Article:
Gas prices in Tennessee dropped another 5 cents last week and could move even lower this week, according to AAA. Sunday's state average price of $2.12 per gallon is nearly 30 cents less than a month ago and about 10 cents less than this time last year.
Compared to last summer, drivers in Tennessee are now saving nearly $10 on a full tank of gas, AAA reported. The current state average is about 11 cents per gallon less than what motorists paid on Christmas Day 2017.
“Holiday travelers will have more jingle in their pockets after they fill up the family vehicle,” said Mark Jenkins, AAA spokesman, in a press release. “Prices are already at two-year lows for the holidays and should slip even lower in the next two weeks.
“Oil prices have been unable to gain significant upward momentum after OPEC announced plans to cut production. The price of crude declined last week and should drop again this week, because industry analysts are skeptical that OPEC's plan could rebalance what is currently an oversupplied market. If oil prices drop even further this week, that would reduce the cost of producing gasoline and allow additional price cuts at the pump."
Most expensive gas prices in the state
• Nashville ($2.22)
• Johnson City ($2.22)
• Kingsport-Bristol ($2.18)
Least expensive gas prices in the state
• Chattanooga ($1.95)
• Cleveland ($2.00)
• Knoxville ($2.05)
• Oil inventories declined 1.2 million barrels (-0.1 percent). U.S. stocks remain 7 percent above the five-year average for this time of year.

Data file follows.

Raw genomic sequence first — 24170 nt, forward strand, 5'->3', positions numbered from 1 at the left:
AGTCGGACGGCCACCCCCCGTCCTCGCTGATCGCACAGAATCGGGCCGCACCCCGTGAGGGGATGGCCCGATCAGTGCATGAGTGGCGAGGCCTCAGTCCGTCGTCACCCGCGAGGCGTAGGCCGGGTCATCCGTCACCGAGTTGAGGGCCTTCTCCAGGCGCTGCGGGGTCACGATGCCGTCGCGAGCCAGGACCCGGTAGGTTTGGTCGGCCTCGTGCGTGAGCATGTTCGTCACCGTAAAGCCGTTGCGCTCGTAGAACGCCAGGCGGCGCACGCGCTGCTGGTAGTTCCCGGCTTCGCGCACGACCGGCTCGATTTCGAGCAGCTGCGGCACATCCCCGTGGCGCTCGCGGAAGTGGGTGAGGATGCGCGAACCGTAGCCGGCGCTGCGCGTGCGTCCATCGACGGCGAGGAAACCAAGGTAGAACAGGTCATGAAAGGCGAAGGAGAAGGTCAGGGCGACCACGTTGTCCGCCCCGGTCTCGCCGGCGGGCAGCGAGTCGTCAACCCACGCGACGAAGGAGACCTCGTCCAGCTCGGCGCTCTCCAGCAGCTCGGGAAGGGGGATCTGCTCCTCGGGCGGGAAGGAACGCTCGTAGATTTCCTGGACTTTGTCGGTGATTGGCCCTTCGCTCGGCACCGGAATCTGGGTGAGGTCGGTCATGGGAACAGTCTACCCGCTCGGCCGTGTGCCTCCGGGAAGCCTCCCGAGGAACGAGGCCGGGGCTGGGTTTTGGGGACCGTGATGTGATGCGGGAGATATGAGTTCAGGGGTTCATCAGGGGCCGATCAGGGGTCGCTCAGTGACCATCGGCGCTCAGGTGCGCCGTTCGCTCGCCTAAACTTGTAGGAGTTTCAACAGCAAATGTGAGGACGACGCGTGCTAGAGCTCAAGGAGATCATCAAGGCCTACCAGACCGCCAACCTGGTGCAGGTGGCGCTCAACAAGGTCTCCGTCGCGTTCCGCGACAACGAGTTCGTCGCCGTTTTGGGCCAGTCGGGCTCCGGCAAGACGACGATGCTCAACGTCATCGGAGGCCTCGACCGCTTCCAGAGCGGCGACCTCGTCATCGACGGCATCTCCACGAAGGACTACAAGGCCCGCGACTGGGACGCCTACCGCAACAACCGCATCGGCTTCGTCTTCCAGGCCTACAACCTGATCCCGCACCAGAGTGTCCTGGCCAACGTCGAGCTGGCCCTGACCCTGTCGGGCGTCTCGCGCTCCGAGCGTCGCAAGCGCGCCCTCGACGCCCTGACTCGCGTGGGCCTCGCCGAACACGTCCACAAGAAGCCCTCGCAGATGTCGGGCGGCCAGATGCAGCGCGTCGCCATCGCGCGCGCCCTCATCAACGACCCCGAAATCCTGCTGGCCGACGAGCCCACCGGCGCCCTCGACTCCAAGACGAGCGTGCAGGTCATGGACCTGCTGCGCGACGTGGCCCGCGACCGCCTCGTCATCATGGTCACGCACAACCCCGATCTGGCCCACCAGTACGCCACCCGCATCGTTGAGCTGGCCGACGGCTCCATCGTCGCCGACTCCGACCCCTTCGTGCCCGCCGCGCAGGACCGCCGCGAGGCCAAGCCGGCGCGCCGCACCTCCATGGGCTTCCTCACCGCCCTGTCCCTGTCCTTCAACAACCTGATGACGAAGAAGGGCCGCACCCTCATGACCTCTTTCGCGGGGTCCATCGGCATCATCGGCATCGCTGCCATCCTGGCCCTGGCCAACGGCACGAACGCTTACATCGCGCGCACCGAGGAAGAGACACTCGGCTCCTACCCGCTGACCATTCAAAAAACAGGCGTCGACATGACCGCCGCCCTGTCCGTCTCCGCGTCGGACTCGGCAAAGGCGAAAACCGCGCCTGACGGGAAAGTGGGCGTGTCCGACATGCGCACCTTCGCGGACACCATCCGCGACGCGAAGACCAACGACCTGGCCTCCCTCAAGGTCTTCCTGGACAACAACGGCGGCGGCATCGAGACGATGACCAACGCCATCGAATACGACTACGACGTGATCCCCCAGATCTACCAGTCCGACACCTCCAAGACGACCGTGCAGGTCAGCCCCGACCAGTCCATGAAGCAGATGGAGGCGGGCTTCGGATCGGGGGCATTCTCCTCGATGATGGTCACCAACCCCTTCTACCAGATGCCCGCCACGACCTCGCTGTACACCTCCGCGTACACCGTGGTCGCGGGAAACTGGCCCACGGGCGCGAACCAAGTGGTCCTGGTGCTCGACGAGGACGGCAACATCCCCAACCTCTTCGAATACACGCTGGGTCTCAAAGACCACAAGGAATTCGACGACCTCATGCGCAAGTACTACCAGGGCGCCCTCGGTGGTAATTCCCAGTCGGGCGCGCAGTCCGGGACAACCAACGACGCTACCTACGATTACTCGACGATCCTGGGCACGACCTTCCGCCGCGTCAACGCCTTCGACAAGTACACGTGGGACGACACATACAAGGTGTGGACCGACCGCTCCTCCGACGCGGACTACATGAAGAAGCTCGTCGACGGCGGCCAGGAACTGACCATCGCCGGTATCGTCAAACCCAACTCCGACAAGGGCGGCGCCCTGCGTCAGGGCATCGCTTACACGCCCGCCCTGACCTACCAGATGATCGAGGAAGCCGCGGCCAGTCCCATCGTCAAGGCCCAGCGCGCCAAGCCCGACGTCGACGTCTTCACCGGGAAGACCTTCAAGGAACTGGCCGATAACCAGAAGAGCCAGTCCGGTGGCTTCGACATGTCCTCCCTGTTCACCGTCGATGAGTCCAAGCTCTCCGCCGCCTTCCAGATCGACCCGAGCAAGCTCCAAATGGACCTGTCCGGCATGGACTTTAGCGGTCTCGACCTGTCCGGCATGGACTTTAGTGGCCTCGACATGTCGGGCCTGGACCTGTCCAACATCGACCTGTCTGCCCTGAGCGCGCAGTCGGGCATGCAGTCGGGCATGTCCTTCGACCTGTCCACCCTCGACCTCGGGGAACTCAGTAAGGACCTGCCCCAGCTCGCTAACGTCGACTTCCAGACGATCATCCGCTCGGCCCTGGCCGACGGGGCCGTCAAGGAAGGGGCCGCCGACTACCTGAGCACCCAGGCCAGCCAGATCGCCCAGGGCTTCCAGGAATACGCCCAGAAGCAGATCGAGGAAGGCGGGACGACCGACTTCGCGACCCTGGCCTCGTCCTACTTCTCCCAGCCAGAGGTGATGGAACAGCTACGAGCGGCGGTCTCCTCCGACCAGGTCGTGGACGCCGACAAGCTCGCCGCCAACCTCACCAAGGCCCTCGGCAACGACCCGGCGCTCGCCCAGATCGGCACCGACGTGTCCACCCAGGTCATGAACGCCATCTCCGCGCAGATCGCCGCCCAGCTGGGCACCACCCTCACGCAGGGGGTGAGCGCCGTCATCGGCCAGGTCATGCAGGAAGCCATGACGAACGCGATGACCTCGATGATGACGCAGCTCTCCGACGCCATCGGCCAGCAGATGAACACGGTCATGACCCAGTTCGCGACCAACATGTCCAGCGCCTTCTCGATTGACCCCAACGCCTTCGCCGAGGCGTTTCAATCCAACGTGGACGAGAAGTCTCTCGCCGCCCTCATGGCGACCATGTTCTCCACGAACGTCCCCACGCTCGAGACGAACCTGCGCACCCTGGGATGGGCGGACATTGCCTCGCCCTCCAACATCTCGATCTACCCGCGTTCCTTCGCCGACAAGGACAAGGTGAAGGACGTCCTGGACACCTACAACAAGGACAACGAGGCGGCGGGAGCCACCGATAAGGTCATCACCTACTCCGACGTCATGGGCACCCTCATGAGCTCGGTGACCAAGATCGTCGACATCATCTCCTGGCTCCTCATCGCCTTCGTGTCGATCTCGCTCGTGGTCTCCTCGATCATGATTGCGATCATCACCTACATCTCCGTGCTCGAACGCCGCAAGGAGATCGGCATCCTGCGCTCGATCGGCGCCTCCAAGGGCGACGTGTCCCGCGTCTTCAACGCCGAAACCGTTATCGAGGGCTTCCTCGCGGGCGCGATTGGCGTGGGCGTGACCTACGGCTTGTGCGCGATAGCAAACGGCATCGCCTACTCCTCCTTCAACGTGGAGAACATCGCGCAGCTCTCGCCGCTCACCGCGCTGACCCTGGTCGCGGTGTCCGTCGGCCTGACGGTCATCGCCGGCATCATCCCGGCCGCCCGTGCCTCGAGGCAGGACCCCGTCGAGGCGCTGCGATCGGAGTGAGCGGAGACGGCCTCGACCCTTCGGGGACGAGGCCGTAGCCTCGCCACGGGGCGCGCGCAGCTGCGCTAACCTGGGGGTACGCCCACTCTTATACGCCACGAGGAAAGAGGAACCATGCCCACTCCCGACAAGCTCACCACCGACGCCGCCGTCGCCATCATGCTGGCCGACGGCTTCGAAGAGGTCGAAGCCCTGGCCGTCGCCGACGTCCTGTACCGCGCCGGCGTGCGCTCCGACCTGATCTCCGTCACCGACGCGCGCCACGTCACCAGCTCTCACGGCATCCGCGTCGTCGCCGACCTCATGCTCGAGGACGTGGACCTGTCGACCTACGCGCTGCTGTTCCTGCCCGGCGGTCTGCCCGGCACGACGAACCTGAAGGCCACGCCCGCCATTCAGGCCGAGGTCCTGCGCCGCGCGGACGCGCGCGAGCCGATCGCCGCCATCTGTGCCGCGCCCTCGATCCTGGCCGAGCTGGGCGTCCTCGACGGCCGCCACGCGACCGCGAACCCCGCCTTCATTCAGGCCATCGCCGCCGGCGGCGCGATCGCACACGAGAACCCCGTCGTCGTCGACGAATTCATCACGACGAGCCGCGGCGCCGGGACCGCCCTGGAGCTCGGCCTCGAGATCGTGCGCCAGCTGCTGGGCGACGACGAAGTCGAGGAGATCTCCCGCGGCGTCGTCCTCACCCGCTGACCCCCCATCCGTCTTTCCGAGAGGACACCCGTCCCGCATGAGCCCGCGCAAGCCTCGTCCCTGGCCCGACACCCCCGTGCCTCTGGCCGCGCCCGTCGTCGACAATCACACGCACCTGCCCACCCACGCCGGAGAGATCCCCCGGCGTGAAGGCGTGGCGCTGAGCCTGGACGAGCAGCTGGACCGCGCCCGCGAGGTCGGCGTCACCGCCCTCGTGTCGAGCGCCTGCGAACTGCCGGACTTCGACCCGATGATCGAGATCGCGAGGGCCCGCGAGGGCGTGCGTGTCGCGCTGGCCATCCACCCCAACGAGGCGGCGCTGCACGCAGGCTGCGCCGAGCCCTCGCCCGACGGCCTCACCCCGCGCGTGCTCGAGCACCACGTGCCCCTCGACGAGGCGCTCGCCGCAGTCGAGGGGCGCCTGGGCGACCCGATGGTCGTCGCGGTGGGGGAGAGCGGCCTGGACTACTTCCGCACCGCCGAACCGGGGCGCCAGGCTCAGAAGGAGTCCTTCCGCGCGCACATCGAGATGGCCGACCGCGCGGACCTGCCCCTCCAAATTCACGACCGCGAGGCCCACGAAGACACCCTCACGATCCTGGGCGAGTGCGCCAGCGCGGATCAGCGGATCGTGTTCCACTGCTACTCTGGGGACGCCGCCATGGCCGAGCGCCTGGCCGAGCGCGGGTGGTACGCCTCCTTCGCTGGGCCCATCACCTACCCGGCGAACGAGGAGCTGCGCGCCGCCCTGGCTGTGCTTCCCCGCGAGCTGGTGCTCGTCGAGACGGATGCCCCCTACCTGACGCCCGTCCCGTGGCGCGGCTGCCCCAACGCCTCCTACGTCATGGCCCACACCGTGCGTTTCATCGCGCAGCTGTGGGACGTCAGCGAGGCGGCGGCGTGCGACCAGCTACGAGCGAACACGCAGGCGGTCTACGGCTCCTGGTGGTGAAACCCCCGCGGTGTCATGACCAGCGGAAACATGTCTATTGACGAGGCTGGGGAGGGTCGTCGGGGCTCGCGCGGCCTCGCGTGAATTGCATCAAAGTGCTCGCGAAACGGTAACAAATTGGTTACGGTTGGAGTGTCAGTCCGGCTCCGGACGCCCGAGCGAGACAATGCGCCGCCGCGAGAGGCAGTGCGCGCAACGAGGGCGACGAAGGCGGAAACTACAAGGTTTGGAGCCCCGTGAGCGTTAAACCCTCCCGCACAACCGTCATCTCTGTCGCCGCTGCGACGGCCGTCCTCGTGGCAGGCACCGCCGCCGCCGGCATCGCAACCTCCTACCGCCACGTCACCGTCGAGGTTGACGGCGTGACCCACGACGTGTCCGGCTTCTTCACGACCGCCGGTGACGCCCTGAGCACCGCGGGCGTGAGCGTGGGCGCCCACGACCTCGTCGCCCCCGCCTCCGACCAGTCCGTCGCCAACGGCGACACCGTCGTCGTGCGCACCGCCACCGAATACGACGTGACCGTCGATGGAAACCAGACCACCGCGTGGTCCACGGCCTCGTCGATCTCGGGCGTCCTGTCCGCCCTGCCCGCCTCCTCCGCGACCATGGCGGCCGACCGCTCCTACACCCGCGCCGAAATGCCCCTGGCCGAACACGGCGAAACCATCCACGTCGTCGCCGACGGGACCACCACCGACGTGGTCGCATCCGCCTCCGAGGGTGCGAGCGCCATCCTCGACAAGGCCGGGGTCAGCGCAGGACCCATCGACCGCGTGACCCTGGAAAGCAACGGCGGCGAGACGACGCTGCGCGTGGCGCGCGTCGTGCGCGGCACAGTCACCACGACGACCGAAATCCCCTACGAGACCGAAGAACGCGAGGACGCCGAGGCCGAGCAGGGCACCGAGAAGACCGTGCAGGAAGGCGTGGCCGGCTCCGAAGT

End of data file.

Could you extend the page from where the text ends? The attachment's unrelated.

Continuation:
• Gasoline supplies grew nearly 1 percent and are slightly above year-ago levels.
• Domestic oil production took a small step back, yet remains about 20 percent stronger than a year ago.
• Gasoline production took a giant leap as refineries ramp up for holiday travelers. Production rates are eight percent stronger than a week ago but are on par with this time last year.
• Implied gasoline demand rose nearly 2 percent and is keeping pace with this time last year.
On the market
At the close of Friday’s formal trading session on the New York Mercantile Exchange, West Texas Intermediate crude decreased $1.38 to settle at $51.20 per barrel. Oil prices have mostly fallen as market observers continue to worry that the global crude market is oversupplied.
Although the Organization of the Petroleum Exporting Countries (OPEC) and other oil producers, including Russia, agreed more than a week ago to reduce output by 1.2 million barrels per day at the beginning of 2019, crude prices will likely remain low until the production cuts begin, AAA reported.
However, with U.S. crude production near record highs, oil analysts are increasingly skeptical of whether OPEC's production cuts would actually work, which is why oil prices declined last week.
To view daily gas price averages, visit GasPrices.AAA.com.